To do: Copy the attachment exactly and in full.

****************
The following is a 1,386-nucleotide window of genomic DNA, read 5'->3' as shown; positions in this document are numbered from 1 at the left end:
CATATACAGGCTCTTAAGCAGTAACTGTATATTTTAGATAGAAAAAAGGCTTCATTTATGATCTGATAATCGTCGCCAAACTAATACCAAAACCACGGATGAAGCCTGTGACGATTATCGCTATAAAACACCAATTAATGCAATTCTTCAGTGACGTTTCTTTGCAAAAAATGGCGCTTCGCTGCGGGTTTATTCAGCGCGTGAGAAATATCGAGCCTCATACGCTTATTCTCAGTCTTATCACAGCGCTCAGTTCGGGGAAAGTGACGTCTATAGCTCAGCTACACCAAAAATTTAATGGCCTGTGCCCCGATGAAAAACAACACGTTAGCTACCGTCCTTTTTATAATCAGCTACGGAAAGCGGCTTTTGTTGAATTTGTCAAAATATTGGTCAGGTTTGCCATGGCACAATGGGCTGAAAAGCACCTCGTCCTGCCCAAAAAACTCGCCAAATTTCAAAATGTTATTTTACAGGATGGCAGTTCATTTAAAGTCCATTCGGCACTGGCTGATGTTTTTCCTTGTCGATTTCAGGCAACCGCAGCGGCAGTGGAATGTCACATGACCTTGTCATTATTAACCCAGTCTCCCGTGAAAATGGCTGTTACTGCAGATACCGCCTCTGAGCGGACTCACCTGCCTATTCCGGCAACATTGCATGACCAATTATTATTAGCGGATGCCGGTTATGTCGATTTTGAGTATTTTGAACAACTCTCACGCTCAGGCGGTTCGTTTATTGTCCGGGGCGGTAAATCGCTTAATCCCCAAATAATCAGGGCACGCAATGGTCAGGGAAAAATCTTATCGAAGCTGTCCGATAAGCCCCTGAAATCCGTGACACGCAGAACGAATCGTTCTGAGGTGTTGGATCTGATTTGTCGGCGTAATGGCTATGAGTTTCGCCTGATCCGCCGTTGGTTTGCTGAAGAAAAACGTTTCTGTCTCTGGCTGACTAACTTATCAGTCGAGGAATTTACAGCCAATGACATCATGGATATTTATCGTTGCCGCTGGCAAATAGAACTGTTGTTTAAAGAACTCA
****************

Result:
The following is a 1,386-nucleotide window of genomic DNA, read 5'->3' as shown; positions in this document are numbered from 1 at the left end:
CATATACAGGCTCTTAAGCAGTAACTGTATATTTTAGATAGAAAAAAGGCTTCATTTATGATCTGATAATCGTCGCCAAACTAATACCAAAACCACGGATGAAGCCTGTGACGATTATCGCTATAAAACACCAATTAATGCAATTCTTCAGTGACGTTTCTTTGCAAAAAATGGCGCTTCGCTGCGGGTTTATTCAGCGCGTGAGAAATATCGAGCCTCATACGCTTATTCTCAGTCTTATCACAGCGCTCAGTTCGGGGAAAGTGACGTCTATAGCTCAGCTACACCAAAAATTTAATGGCCTGTGCCCCGATGAAAAACAACACGTTAGCTACCGTCCTTTTTATAATCAGCTACGGAAAGCGGCTTTTGTTGAATTTGTCAAAATATTGGTCAGGTTTGCCATGGCACAATGGGCTGAAAAGCACCTCGTCCTGCCCAAAAAACTCGCCAAATTTCAAAATGTTATTTTACAGGATGGCAGTTCATTTAAAGTCCATTCGGCACTGGCTGATGTTTTTCCTTGTCGATTTCAGGCAACCGCAGCGGCAGTGGAATGTCACATGACCTTGTCATTATTAACCCAGTCTCCCGTGAAAATGGCTGTTACTGCAGATACCGCCTCTGAGCGGACTCACCTGCCTATTCCGGCAACATTGCATGACCAATTATTATTAGCGGATGCCGGTTATGTCGATTTTGAGTATTTTGAACAACTCTCACGCTCAGGCGGTTCGTTTATTGTCCGGGGCGGTAAATCGCTTAATCCCCAAATAATCAGGGCACGCAATGGTCAGGGAAAAATCTTATCGAAGCTGTCCGATAAGCCCCTGAAATCCGTGACACGCAGAACGAATCGTTCTGAGGTGTTGGATCTGATTTGTCGGCGTAATGGCTATGAGTTTCGCCTGATCCGCCGTTGGTTTGCTGAAGAAAAACGTTTCTGTCTCTGGCTGACTAACTTATCAGTCGAGGAATTTACAGCCAATGACATCATGGATATTTATCGTTGCCGCTGGCAAATAGAACTGTTGTTTAAAGAACTCA